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Image of Montserrat

A Window Into Montserrat

Learn about the island of Montserrat...

Few islands capture the duality of beauty and resilience quite like Montserrat. This mountainous island of the Caribbean, known as the ‘Emerald Isle’ for its lush landscapes and Irish heritage, has a unique story. In 1995, the seemingly dormant Soufrière Hills Volcano came back to life, unleashing a series of cataclysmic eruptions that forever changed the island. These eruptions devastated the lower two-thirds of Montserrat, forcing the abandonment of the capital, Plymouth, and the relocation of much of the population. While the scars of that period are still evident, Montserrat is an island in a remarkable recovery. Tourism is slowly returning, with people drawn by the island's volcanic activity, breath-taking hiking trails, and diverse birdlife. Join us as we delve into the captivating story of Montserrat, exploring its dramatic past and its vibrant present. We'll uncover the island's unique blend of Irish and Caribbean influences, discover the fascinating volcanic landscape, and explore the diverse activities that await adventurous visitors, from hiking and birdwatching to celebrating St. Patrick's Day – a national holiday here! Prepare to be surprised and inspired by the resilience and enduring beauty of Montserrat.

Montserrat: The Emerald Isle

Size: 40 sq miles 

National Tree: Hairy Mango

Population: 4,377

National Dish: Goat Water

Capital City: Plymouth

National Bird: Montserrat Oriole

Official Language: English

National Flower: Red Heliconia

Montserrat Map & Flag

Montserrat Map
Montserrat Flag

Nestled in the Eastern Caribbean, around 25 miles southwest of Antigua, lies the pear-shaped island of Montserrat, part of the Lesser Antilles. Measuring 13 miles in length and 7 miles in width, this lush isle is roughly 40 square miles (105 square kilometres).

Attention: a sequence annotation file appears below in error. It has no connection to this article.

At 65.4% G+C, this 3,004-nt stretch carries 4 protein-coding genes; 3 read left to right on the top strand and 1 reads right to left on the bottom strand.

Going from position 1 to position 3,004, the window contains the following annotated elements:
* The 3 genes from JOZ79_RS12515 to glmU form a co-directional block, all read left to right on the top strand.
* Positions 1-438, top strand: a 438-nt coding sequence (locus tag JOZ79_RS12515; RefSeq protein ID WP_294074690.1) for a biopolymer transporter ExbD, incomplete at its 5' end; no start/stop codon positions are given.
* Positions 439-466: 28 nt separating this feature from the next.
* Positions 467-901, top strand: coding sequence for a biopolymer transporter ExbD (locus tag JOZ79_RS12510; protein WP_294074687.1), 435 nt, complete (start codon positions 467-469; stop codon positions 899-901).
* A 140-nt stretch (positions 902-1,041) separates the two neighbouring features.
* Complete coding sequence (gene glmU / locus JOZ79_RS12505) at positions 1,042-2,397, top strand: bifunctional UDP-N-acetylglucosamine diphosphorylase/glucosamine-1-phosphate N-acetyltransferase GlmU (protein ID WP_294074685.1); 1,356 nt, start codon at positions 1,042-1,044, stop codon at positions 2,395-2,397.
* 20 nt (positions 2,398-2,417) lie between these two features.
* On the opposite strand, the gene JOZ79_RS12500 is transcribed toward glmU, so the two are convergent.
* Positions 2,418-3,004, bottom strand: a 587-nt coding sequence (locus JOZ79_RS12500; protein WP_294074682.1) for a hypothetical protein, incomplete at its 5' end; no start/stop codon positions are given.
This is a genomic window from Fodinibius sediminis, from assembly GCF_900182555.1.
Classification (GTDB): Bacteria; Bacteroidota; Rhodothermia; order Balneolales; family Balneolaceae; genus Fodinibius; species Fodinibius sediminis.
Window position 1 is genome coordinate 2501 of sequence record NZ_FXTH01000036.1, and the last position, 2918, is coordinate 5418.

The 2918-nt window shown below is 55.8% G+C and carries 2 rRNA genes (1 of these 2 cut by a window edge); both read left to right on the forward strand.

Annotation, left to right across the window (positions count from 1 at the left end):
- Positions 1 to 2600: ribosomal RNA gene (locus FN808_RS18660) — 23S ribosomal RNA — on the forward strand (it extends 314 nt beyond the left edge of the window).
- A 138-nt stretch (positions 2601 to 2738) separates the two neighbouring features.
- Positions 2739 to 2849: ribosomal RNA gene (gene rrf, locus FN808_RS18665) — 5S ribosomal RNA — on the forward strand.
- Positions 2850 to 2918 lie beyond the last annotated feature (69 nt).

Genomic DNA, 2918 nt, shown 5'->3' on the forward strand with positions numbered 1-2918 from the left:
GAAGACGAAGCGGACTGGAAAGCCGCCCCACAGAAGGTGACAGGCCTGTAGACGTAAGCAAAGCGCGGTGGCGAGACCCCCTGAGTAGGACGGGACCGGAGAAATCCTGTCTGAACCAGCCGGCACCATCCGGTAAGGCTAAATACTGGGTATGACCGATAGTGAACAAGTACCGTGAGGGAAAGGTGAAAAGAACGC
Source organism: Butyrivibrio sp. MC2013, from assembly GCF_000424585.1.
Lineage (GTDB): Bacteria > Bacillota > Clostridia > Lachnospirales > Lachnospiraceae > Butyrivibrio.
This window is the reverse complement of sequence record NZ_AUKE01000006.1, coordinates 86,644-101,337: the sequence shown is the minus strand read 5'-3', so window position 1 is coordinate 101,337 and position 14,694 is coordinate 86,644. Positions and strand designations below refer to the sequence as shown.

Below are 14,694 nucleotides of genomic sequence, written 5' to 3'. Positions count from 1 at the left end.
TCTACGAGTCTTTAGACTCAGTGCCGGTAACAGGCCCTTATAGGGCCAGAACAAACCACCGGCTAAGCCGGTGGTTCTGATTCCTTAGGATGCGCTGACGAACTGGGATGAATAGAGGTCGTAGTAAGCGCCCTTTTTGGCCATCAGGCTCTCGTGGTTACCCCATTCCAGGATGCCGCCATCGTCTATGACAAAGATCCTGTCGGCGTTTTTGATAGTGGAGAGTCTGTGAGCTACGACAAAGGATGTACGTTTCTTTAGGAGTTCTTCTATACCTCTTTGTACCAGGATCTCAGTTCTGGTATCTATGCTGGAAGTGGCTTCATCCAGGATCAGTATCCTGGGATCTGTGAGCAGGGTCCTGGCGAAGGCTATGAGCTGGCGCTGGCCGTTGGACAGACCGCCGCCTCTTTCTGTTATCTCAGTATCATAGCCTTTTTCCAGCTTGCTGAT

Montserrat's flag, adopted in 1962, is a window into its heritage. A deep blue background evokes the Caribbean Sea, while the coat of arms features Erin, a figure in green symbolizing the island's strong Irish influence, holding a golden harp. The Union Jack in the corner signifies its status as a British Overseas Territory.

Montserrat Landscape & Geography

The island of Montserrat is volcanic and largely mountainous. The once-dormant Soufrière Hills Volcano erupted violently in 1995, unleashing pyroclastic flows and ash that has since altered the island. The capital, Plymouth, smaller settlements, farmland, and forests were buried and destroyed. Around 11,000 residents had to be evacuated and resettled in the north of the island or emigrated to other nations like Britain and the United States. 

Two-thirds of the island is still an exclusion zone. Whilst the volcano is still active, it has been relatively quiet since early 2010, giving nature a chance to slowly reclaim the devastated areas. Visitors can witness the volcano's power from designated viewing points or opt for boat trips or helicopter flyovers. Fearless adventurers can even obtain police permits to explore the ruins of Plymouth. 

Despite the destruction, the Centre Hills remain a haven for wildlife, including the Montserrat Oriole and the critically endangered mountain chicken frog. The island is also home to three species of sea turtle and The Montserrat National Trust arranges turtle-watching treks during nesting season in August and September.

Montserrat Culture

Montserrat culture has been shaped throughout the years by its diverse history and various settlers. While originally inhabited by the Taino people, the island's identity reflects a mix of influences from African to Irish. Its population is primarily of African descent but has a strong Irish influence, a reminder of the island's past. The island’s Irish roots date back to the 1600s when the Irish made up most of Montserrat's white population as indentured labourers, merchants, and plantation owners.